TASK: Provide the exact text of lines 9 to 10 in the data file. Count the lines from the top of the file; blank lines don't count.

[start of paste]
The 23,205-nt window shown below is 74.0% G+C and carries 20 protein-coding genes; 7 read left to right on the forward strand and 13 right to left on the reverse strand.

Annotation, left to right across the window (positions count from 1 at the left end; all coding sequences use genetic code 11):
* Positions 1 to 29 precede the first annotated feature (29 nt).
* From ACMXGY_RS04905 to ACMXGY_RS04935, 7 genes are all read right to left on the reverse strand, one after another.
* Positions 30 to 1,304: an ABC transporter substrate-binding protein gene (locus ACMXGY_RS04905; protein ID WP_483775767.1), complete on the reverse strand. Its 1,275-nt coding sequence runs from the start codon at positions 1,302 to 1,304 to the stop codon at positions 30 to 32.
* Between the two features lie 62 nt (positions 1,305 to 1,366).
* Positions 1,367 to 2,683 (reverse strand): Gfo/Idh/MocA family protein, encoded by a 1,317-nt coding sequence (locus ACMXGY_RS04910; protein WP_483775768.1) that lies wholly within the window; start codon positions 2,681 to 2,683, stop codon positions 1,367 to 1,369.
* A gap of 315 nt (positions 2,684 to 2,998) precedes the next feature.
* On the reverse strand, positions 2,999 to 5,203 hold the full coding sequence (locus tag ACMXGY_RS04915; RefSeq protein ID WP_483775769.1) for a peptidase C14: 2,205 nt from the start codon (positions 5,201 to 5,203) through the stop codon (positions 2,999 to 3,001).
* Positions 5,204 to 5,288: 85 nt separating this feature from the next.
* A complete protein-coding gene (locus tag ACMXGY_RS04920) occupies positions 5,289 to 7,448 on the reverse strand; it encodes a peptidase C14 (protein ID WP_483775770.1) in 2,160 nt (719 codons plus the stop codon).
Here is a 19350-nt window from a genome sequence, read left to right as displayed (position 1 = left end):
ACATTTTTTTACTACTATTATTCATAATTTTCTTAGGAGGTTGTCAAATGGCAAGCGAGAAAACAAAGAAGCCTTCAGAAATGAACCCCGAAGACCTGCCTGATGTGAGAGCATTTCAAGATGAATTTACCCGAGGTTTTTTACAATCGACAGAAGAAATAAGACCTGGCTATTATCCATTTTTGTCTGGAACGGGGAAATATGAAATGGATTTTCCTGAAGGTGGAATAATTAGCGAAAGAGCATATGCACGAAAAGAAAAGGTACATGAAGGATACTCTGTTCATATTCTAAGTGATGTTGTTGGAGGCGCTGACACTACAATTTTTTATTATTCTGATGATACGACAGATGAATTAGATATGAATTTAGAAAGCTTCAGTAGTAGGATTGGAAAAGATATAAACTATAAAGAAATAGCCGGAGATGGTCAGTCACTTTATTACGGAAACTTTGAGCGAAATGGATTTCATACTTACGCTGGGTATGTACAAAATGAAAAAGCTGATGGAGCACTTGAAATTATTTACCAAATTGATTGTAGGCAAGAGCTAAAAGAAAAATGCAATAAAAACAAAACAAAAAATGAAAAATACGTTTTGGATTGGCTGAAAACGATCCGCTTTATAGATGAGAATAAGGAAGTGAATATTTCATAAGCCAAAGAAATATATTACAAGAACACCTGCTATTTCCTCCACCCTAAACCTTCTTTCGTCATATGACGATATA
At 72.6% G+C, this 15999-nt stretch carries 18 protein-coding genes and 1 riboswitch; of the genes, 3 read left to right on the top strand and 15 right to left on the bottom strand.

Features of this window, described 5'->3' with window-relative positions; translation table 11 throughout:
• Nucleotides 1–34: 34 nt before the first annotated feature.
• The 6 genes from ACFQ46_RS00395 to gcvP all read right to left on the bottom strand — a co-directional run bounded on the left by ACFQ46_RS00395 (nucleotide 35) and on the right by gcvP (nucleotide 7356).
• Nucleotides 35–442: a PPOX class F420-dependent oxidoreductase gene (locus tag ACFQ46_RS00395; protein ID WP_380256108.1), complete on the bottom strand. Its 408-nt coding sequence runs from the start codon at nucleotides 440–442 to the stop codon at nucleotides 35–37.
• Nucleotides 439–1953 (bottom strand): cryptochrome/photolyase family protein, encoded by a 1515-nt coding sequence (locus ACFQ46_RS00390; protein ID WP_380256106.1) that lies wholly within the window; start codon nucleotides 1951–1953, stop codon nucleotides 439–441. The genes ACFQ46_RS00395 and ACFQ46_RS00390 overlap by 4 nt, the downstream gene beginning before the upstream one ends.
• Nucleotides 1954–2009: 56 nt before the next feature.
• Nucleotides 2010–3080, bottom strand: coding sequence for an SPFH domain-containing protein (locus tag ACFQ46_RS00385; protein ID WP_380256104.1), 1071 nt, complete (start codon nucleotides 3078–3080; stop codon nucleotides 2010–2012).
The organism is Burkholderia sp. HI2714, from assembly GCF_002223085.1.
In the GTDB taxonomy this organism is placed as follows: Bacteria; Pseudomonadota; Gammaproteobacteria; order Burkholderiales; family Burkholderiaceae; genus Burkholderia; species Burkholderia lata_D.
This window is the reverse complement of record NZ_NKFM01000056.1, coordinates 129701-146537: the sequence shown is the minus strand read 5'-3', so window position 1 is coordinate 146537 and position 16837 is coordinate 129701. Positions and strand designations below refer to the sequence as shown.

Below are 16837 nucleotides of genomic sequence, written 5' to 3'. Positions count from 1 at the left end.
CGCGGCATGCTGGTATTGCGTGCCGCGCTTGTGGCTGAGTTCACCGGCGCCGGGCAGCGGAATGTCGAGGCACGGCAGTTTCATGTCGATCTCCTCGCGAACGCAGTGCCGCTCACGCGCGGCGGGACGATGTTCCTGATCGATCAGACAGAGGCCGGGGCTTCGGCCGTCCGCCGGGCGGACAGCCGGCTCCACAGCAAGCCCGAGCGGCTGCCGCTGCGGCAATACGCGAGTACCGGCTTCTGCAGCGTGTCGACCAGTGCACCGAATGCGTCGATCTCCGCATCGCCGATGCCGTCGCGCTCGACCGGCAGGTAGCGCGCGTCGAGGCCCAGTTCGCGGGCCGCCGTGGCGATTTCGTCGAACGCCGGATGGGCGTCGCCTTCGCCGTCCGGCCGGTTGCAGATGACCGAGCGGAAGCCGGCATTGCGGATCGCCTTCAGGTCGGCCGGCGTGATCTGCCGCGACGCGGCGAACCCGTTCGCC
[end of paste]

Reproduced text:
* On the reverse strand, positions 2,999 to 5,203 hold the full coding sequence (locus tag ACMXGY_RS04915; RefSeq protein ID WP_483775769.1) for a peptidase C14: 2,205 nt from the start codon (positions 5,201 to 5,203) through the stop codon (positions 2,999 to 3,001).
* Positions 5,204 to 5,288: 85 nt separating this feature from the next.